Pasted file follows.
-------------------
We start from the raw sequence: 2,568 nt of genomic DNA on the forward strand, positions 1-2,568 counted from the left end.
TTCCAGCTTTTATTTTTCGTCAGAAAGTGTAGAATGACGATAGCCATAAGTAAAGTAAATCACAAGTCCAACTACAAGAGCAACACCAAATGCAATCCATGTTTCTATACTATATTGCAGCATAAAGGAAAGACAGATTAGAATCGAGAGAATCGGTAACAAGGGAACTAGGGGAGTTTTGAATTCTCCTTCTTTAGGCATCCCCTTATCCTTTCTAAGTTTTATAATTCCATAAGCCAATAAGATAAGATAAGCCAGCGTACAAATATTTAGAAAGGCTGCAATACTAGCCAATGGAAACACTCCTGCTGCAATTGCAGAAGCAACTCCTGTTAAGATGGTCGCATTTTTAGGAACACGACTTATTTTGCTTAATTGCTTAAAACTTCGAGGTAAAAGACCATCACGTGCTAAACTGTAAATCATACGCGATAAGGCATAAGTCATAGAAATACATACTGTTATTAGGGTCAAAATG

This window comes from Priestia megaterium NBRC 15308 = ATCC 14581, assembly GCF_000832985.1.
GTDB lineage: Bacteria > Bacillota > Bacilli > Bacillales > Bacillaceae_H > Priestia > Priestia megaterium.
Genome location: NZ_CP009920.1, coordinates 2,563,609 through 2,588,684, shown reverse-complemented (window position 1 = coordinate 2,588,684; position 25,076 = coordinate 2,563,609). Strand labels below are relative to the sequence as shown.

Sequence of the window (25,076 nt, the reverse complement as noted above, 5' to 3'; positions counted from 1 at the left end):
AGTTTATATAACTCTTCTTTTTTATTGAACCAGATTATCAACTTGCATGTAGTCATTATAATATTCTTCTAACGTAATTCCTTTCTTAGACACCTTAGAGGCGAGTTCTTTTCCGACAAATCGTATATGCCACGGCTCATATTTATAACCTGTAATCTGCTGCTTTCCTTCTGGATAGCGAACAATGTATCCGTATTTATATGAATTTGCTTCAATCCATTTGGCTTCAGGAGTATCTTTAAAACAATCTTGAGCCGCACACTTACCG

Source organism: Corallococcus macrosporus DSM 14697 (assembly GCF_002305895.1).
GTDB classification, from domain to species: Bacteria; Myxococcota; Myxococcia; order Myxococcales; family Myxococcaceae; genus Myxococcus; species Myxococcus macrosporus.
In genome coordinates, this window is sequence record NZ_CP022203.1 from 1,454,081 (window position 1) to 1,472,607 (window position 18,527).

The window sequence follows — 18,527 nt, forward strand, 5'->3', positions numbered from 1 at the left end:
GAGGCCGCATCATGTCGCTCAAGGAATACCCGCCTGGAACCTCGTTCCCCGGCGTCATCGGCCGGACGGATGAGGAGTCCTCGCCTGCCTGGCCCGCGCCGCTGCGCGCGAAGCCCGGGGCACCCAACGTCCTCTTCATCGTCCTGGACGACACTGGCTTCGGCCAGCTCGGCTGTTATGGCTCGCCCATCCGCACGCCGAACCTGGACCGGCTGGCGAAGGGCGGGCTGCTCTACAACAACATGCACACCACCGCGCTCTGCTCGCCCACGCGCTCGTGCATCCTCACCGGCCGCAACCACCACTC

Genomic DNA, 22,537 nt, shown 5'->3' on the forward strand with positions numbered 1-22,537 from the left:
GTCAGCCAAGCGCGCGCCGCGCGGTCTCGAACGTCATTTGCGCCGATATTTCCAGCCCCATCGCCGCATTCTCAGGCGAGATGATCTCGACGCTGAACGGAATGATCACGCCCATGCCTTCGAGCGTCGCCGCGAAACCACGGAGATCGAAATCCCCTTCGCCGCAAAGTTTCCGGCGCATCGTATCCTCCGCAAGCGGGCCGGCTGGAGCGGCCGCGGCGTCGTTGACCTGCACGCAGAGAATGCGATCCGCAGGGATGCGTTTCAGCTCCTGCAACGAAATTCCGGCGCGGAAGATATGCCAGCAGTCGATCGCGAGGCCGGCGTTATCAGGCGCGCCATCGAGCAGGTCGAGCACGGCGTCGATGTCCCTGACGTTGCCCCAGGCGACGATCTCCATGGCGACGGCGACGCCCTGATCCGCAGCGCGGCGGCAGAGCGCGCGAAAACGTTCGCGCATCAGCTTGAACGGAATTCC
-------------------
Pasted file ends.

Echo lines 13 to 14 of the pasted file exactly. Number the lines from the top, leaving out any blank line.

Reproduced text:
Genomic DNA, 22,537 nt, shown 5'->3' on the forward strand with positions numbered 1-22,537 from the left:
GTCAGCCAAGCGCGCGCCGCGCGGTCTCGAACGTCATTTGCGCCGATATTTCCAGCCCCATCGCCGCATTCTCAGGCGAGATGATCTCGACGCTGAACGGAATGATCACGCCCATGCCTTCGAGCGTCGCCGCGAAACCACGGAGATCGAAATCCCCTTCGCCGCAAAGTTTCCGGCGCATCGTATCCTCCGCAAGCGGGCCGGCTGGAGCGGCCGCGGCGTCGTTGACCTGCACGCAGAGAATGCGATCCGCAGGGATGCGTTTCAGCTCCTGCAACGAAATTCCGGCGCGGAAGATATGCCAGCAGTCGATCGCGAGGCCGGCGTTATCAGGCGCGCCATCGAGCAGGTCGAGCACGGCGTCGATGTCCCTGACGTTGCCCCAGGCGACGATCTCCATGGCGACGGCGACGCCCTGATCCGCAGCGCGGCGGCAGAGCGCGCGAAAACGTTCGCGCATCAGCTTGAACGGAATTCC